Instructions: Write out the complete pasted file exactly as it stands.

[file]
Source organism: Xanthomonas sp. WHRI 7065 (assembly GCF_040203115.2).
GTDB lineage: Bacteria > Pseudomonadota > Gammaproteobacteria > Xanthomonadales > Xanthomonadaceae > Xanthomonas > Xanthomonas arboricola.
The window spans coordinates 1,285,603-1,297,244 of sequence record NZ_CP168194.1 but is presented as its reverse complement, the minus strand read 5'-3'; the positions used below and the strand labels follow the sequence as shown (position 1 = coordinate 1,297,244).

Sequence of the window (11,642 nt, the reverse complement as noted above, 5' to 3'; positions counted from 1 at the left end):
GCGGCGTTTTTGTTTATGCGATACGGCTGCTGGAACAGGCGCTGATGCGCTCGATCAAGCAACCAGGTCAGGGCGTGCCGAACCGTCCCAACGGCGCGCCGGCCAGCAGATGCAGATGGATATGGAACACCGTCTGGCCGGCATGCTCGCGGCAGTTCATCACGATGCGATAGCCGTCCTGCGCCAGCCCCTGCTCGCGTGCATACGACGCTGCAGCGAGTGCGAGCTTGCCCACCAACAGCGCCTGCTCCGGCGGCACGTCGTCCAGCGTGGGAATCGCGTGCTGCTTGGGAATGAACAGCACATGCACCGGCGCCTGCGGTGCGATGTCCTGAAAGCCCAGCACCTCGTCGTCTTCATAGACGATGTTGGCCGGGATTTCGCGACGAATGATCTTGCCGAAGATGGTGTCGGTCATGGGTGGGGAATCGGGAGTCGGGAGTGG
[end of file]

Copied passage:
Source organism: Xanthomonas sp. WHRI 7065 (assembly GCF_040203115.2).
GTDB lineage: Bacteria > Pseudomonadota > Gammaproteobacteria > Xanthomonadales > Xanthomonadaceae > Xanthomonas > Xanthomonas arboricola.
The window spans coordinates 1,285,603-1,297,244 of sequence record NZ_CP168194.1 but is presented as its reverse complement, the minus strand read 5'-3'; the positions used below and the strand labels follow the sequence as shown (position 1 = coordinate 1,297,244).

Sequence of the window (11,642 nt, the reverse complement as noted above, 5' to 3'; positions counted from 1 at the left end):
GCGGCGTTTTTGTTTATGCGATACGGCTGCTGGAACAGGCGCTGATGCGCTCGATCAAGCAACCAGGTCAGGGCGTGCCGAACCGTCCCAACGGCGCGCCGGCCAGCAGATGCAGATGGATATGGAACACCGTCTGGCCGGCATGCTCGCGGCAGTTCATCACGATGCGATAGCCGTCCTGCGCCAGCCCCTGCTCGCGTGCATACGACGCTGCAGCGAGTGCGAGCTTGCCCACCAACAGCGCCTGCTCCGGCGGCACGTCGTCCAGCGTGGGAATCGCGTGCTGCTTGGGAATGAACAGCACATGCACCGGCGCCTGCGGTGCGATGTCCTGAAAGCCCAGCACCTCGTCGTCTTCATAGACGATGTTGGCCGGGATTTCGCGACGAATGATCTTGCCGAAGATGGTGTCGGTCATGGGTGGGGAATCGGGAGTCGGGAGTGG